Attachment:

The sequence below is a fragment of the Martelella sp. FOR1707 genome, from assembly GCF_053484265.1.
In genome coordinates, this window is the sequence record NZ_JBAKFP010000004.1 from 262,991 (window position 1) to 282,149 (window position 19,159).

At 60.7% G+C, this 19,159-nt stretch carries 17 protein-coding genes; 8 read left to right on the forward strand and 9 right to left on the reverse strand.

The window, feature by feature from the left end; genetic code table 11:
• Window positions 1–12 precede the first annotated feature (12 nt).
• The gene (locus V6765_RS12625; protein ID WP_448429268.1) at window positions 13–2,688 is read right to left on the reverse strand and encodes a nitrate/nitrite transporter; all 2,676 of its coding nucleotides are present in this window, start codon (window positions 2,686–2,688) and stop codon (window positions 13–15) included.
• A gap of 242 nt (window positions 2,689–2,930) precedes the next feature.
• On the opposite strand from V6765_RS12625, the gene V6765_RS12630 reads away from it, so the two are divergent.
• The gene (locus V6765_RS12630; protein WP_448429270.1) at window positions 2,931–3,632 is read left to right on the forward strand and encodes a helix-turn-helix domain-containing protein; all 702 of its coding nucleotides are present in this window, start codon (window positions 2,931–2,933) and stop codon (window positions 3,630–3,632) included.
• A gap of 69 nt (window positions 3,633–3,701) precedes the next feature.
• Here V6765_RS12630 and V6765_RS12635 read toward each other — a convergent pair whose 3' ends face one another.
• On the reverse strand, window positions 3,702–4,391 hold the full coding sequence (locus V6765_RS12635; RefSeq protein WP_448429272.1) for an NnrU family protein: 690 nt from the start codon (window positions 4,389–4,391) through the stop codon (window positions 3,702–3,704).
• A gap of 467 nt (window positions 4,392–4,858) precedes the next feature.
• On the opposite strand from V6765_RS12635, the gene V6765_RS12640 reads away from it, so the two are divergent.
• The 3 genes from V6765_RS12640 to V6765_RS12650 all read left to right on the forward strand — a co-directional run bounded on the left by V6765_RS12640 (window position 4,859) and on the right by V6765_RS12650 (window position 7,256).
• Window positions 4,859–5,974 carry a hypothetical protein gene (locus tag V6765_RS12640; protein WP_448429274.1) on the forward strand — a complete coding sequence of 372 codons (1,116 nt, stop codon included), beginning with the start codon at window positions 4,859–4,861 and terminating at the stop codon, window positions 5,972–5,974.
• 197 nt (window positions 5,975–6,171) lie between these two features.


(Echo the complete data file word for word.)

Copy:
The sequence below is a fragment of the Martelella sp. FOR1707 genome, from assembly GCF_053484265.1.
In genome coordinates, this window is the sequence record NZ_JBAKFP010000004.1 from 262,991 (window position 1) to 282,149 (window position 19,159).

At 60.7% G+C, this 19,159-nt stretch carries 17 protein-coding genes; 8 read left to right on the forward strand and 9 right to left on the reverse strand.

The window, feature by feature from the left end; genetic code table 11:
• Window positions 1–12 precede the first annotated feature (12 nt).
• The gene (locus V6765_RS12625; protein ID WP_448429268.1) at window positions 13–2,688 is read right to left on the reverse strand and encodes a nitrate/nitrite transporter; all 2,676 of its coding nucleotides are present in this window, start codon (window positions 2,686–2,688) and stop codon (window positions 13–15) included.
• A gap of 242 nt (window positions 2,689–2,930) precedes the next feature.
• On the opposite strand from V6765_RS12625, the gene V6765_RS12630 reads away from it, so the two are divergent.
• The gene (locus V6765_RS12630; protein WP_448429270.1) at window positions 2,931–3,632 is read left to right on the forward strand and encodes a helix-turn-helix domain-containing protein; all 702 of its coding nucleotides are present in this window, start codon (window positions 2,931–2,933) and stop codon (window positions 3,630–3,632) included.
• A gap of 69 nt (window positions 3,633–3,701) precedes the next feature.
• Here V6765_RS12630 and V6765_RS12635 read toward each other — a convergent pair whose 3' ends face one another.
• On the reverse strand, window positions 3,702–4,391 hold the full coding sequence (locus V6765_RS12635; RefSeq protein WP_448429272.1) for an NnrU family protein: 690 nt from the start codon (window positions 4,389–4,391) through the stop codon (window positions 3,702–3,704).
• A gap of 467 nt (window positions 4,392–4,858) precedes the next feature.
• On the opposite strand from V6765_RS12635, the gene V6765_RS12640 reads away from it, so the two are divergent.
• The 3 genes from V6765_RS12640 to V6765_RS12650 all read left to right on the forward strand — a co-directional run bounded on the left by V6765_RS12640 (window position 4,859) and on the right by V6765_RS12650 (window position 7,256).
• Window positions 4,859–5,974 carry a hypothetical protein gene (locus tag V6765_RS12640; protein WP_448429274.1) on the forward strand — a complete coding sequence of 372 codons (1,116 nt, stop codon included), beginning with the start codon at window positions 4,859–4,861 and terminating at the stop codon, window positions 5,972–5,974.
• 197 nt (window positions 5,975–6,171) lie between these two features.